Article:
Promoting a consistent message and visual identity is critical to success


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Most companies simply will not allow haphazard uses of their logos or brands. Break those rules and you are in serious trouble.

Promoting a consistent message and visual identity is critical to “branding” and maintaining controls around variance of messages.In fact, once we have standardized our systems (think purchasing,hiring, interviewing, community outreach, media engagement, crisis and issues management, communications) we are able to be more efficient, effective and save time and money.

When variances show up on the bottom line, we can check them against our standardized processes.This is what our financial people do on a regular basis. This brings standardization to the organization.However, most companies still don’t standardize their leadership best practices.


They may have dozens of ways to interview and hire, solve the same problem in five different ways in various divisions, and simply spend a lot of time and energy needlessly identifying and solving the same problems repeatedly in many different ways.

Those companies who do standardize their leadership processes and training create a path forward map to help every leader in the company to be successful. In simple terms: Develop your road map and follow it, or as I tell clients who seek strategic planning assistance from me, “Write your plan based on best practices and work your plan.”

Why don’t companies do this?

Research shows that many companies don’t have a unified leadership process in place because:

  • The leaders don’t have the training they need to succeed.
  • There is no objective accountability system.
  • The “dots are not connected” for employees in respect to purpose, worthwhile work and making a difference.
  • The companies are not using a sequenced mapped approach.
  • There is no process for managing high- and middle-level managers.
  • There is no process in place to address the problems with low performers.

To determine if your company needs to standardize your leadership system, Quint Studer in his book, “Results That Last,” suggests we ask ourselves such questions as:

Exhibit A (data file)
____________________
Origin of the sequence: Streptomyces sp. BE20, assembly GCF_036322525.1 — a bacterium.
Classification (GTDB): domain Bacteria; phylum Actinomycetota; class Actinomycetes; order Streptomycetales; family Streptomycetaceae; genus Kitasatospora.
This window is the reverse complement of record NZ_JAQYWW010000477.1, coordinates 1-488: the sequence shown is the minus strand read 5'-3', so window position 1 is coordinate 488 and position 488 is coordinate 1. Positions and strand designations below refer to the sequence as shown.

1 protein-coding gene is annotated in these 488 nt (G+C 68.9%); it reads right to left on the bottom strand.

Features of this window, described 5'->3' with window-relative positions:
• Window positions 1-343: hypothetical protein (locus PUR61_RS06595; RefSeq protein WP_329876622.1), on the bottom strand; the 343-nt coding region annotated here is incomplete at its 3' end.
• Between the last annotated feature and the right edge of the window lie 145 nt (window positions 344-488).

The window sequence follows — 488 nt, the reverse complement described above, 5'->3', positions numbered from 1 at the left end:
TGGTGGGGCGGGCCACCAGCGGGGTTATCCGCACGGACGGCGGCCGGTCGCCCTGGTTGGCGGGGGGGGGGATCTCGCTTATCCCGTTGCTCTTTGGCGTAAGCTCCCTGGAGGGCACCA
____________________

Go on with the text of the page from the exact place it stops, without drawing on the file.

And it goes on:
• How many different ways do we have to interview a candidate?
  • How do we know that when our leaders have left a meeting we have accurately and completely conveyed the messages we want them to carry back to the employees?
  • When employees are asked tough questions, how do we know they are not giving us just the answers they think we want to hear?
  • How do we measure the performance of our employees in such a way as we can determine they are low, middle or high-level performers?
  • What process do we have in place to assess the performance of employees and their accountability against the overall organizational goals?

Six ways to improve our leadership programs

Leadership programs can be standardized and improved.

When we standardize our programs, we provide a path forward map for all our leadership, which saves time and money and makes organizations more successful.

How do we do this?

1. Use a common agenda. While Studer recommends that all agendas be organized around his “Five Pillars of Excellence,” (People, service, quality, finance and growth) even more important is that for every meeting there is a standardized agenda used by all leaders in the organization. By using such an approach, we can align all staff to our organizational goals, which then allows us to help them connect to the organization’s vision and mission. This approach also gives us the means to communicate to our team the critical success factors within the organization and in their individual work areas.

2. Align your evaluation process to Studer’s five pillars or the organization’s critical success factors. When developing goals for our organization, they must be objective, measurable, meaningful and aligned with the organization’s pillars or critical success factors. They must also be focused on results.

3. Provide consistent packets of information. When leaders leave meetings, they should have a prepared packet of information they can share with their employees so that everyone hears the same messages. Studer notes that many companies use “Flip and Tell” books to package the information.